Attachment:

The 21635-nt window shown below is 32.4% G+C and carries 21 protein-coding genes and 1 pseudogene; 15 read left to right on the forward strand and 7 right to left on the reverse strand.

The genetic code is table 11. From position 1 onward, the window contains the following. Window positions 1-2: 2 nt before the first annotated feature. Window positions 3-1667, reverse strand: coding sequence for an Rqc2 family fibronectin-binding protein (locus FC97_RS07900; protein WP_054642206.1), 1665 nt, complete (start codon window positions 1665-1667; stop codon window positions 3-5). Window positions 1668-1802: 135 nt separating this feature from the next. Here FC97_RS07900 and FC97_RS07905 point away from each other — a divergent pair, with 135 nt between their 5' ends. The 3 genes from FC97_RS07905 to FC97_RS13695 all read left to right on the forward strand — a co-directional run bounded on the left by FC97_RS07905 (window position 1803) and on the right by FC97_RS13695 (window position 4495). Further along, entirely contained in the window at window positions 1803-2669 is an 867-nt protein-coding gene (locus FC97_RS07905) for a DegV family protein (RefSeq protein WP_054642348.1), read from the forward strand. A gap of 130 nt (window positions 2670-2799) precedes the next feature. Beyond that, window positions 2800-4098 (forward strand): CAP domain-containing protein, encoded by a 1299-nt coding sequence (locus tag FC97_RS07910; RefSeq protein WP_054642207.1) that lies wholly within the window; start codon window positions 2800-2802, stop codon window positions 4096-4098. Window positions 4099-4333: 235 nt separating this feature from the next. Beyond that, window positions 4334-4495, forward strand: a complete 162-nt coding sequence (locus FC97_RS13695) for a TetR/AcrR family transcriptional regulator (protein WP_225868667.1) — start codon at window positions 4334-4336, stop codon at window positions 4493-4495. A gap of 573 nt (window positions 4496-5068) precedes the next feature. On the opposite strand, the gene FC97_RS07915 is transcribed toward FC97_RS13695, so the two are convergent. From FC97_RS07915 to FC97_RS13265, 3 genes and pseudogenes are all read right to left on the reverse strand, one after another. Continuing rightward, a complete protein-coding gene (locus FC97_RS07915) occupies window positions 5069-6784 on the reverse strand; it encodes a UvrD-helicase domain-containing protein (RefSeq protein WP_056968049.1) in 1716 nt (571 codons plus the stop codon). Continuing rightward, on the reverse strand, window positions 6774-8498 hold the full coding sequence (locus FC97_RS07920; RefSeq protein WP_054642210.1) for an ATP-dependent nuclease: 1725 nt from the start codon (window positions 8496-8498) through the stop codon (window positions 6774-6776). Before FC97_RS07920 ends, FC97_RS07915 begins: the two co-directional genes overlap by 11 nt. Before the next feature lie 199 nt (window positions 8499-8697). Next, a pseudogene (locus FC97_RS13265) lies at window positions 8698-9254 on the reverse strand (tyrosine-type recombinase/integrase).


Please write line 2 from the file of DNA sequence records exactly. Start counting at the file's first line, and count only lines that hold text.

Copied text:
The genetic code is table 11. From position 1 onward, the window contains the following. Window positions 1-2: 2 nt before the first annotated feature. Window positions 3-1667, reverse strand: coding sequence for an Rqc2 family fibronectin-binding protein (locus FC97_RS07900; protein WP_054642206.1), 1665 nt, complete (start codon window positions 1665-1667; stop codon window positions 3-5). Window positions 1668-1802: 135 nt separating this feature from the next. Here FC97_RS07900 and FC97_RS07905 point away from each other — a divergent pair, with 135 nt between their 5' ends. The 3 genes from FC97_RS07905 to FC97_RS13695 all read left to right on the forward strand — a co-directional run bounded on the left by FC97_RS07905 (window position 1803) and on the right by FC97_RS13695 (window position 4495). Further along, entirely contained in the window at window positions 1803-2669 is an 867-nt protein-coding gene (locus FC97_RS07905) for a DegV family protein (RefSeq protein WP_054642348.1), read from the forward strand. A gap of 130 nt (window positions 2670-2799) precedes the next feature. Beyond that, window positions 2800-4098 (forward strand): CAP domain-containing protein, encoded by a 1299-nt coding sequence (locus tag FC97_RS07910; RefSeq protein WP_054642207.1) that lies wholly within the window; start codon window positions 2800-2802, stop codon window positions 4096-4098. Window positions 4099-4333: 235 nt separating this feature from the next. Beyond that, window positions 4334-4495, forward strand: a complete 162-nt coding sequence (locus FC97_RS13695) for a TetR/AcrR family transcriptional regulator (protein WP_225868667.1) — start codon at window positions 4334-4336, stop codon at window positions 4493-4495. A gap of 573 nt (window positions 4496-5068) precedes the next feature. On the opposite strand, the gene FC97_RS07915 is transcribed toward FC97_RS13695, so the two are convergent. From FC97_RS07915 to FC97_RS13265, 3 genes and pseudogenes are all read right to left on the reverse strand, one after another. Continuing rightward, a complete protein-coding gene (locus FC97_RS07915) occupies window positions 5069-6784 on the reverse strand; it encodes a UvrD-helicase domain-containing protein (RefSeq protein WP_056968049.1) in 1716 nt (571 codons plus the stop codon). Continuing rightward, on the reverse strand, window positions 6774-8498 hold the full coding sequence (locus FC97_RS07920; RefSeq protein WP_054642210.1) for an ATP-dependent nuclease: 1725 nt from the start codon (window positions 8496-8498) through the stop codon (window positions 6774-6776). Before FC97_RS07920 ends, FC97_RS07915 begins: the two co-directional genes overlap by 11 nt. Before the next feature lie 199 nt (window positions 8499-8697). Next, a pseudogene (locus FC97_RS13265) lies at window positions 8698-9254 on the reverse strand (tyrosine-type recombinase/integrase).